Diphenoxylate is synthetic opioid that primarily affects opiate receptors in the intestine and is used to treat diarrhea. Diphenoxylate has not been linked to serum enzyme elevations during therapy or to clinically apparent liver injury.
Diphenoxylate (dye” fen ox’ i late) is a synthetic piperidine derivative that acts as a mild opiate receptor agonist (predominant µ type receptors), but is used largely for the treatment of diarrhea rather than pain. Diphenoxylate is similar to loperamide and is not structurally related to morphine or codeine, and has minimal euphoric or analgesic effects, largely because it is given in low doses and in fixed combination with atropine. Diphenoxylate acts as a potent opiate agonist in the intestine and reduces intestinal motility, causing a slowing of intestinal transport and increased resorption of water and electrolytes, actions that are helpful in treating diarrhea. Typically, low doses of atropine are added to diphenoxylate to prevent abuse and excessive intake. Diphenoxylate in combination with atropine was approved for use in the United States in 1960 and is still widely used to treat acute infectious and nonspecific diarrhea caused by gastroenteritis. Diphenoxylate with atropine is available as tablets 2.5 mg of diphenoxylate with 0.025 mg of atropine and as a solution of similar concentration in 5 mL generically and under the brand name Lomotil. The usual dose in adults is 5 mg four times a day for until diarrhea is controlled, followed by 2.5 mg up to four times daily as needed. Chronic therapy is not recommended. Side effects of diphenoxylate include abdominal bloating and pain, nausea and vomiting and constipation. Because there is systemic absorption, diphenoxylate can also cause central nervous system opioid effects such as confusion, drowsiness, euphoria, dizziness, headache, and respiratory depression. Rare side effects include hypersensitivity reactions, pancreatitis and paralytic ileus. Diphenoxylate with atropine is classified as a controlled substance schedule V, indicating that it has a minimal potential for abuse. Diphenoxylate is available by prescription only.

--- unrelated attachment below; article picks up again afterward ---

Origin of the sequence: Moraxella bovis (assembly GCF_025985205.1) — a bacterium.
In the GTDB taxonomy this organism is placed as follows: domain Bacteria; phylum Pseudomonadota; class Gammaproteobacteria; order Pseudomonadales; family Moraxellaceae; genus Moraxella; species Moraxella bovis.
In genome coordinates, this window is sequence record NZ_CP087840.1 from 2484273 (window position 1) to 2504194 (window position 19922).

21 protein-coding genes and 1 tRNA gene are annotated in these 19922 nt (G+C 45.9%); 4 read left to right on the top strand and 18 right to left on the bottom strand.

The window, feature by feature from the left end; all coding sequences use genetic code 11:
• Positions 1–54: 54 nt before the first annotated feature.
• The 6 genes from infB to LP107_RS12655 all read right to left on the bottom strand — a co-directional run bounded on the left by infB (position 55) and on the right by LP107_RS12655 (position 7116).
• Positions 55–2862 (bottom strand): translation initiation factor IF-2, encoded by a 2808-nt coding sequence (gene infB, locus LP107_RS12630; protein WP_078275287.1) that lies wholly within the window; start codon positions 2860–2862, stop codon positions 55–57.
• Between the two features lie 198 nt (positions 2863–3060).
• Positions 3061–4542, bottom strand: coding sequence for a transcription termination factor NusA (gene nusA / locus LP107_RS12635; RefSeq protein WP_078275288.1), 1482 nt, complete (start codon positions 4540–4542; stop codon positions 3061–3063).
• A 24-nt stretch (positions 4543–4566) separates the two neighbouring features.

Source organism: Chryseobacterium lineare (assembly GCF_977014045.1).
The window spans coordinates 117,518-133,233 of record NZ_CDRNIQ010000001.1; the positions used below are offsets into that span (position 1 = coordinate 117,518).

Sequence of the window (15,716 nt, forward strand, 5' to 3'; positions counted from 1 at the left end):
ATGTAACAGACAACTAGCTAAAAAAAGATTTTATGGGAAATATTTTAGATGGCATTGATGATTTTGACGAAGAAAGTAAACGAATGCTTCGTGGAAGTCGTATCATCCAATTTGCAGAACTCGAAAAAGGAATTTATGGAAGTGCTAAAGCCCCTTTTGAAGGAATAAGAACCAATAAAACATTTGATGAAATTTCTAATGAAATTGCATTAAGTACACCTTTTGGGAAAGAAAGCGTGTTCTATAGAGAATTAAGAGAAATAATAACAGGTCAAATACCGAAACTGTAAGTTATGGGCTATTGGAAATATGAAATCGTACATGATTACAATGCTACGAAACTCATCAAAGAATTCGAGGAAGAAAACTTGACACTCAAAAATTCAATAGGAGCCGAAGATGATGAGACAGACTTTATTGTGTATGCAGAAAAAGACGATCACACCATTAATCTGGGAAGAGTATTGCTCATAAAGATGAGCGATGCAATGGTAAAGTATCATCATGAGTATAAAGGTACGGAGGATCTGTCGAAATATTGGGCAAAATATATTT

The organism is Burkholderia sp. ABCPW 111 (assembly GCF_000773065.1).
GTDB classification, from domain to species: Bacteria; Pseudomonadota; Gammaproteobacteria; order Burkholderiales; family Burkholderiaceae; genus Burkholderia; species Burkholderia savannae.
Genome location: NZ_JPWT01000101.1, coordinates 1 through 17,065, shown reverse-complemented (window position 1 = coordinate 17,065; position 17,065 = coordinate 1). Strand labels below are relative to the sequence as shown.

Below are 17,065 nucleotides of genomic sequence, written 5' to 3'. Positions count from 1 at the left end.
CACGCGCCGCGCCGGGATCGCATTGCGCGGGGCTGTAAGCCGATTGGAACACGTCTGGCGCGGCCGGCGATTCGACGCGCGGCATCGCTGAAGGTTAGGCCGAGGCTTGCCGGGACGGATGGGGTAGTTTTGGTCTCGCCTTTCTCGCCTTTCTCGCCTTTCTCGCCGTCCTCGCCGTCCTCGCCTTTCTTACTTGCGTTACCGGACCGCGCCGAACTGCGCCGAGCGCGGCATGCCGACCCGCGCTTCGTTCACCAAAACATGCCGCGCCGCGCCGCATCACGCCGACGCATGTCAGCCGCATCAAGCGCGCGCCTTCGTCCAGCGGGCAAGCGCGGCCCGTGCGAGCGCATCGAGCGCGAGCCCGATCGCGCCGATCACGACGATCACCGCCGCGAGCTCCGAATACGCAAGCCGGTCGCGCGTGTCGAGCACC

As with most opiates in current use, therapy with diphenoxylate with atropine has not been linked to serum enzyme elevations. There have been no convincing cases of idiosyncratic acute, clinically apparent liver injury attributed to diphenoxylate. The reason for its lack of hepatotoxicity may relate partially to the low doses used. What diphenoxylate that is absorbed is metabolized in the liver.
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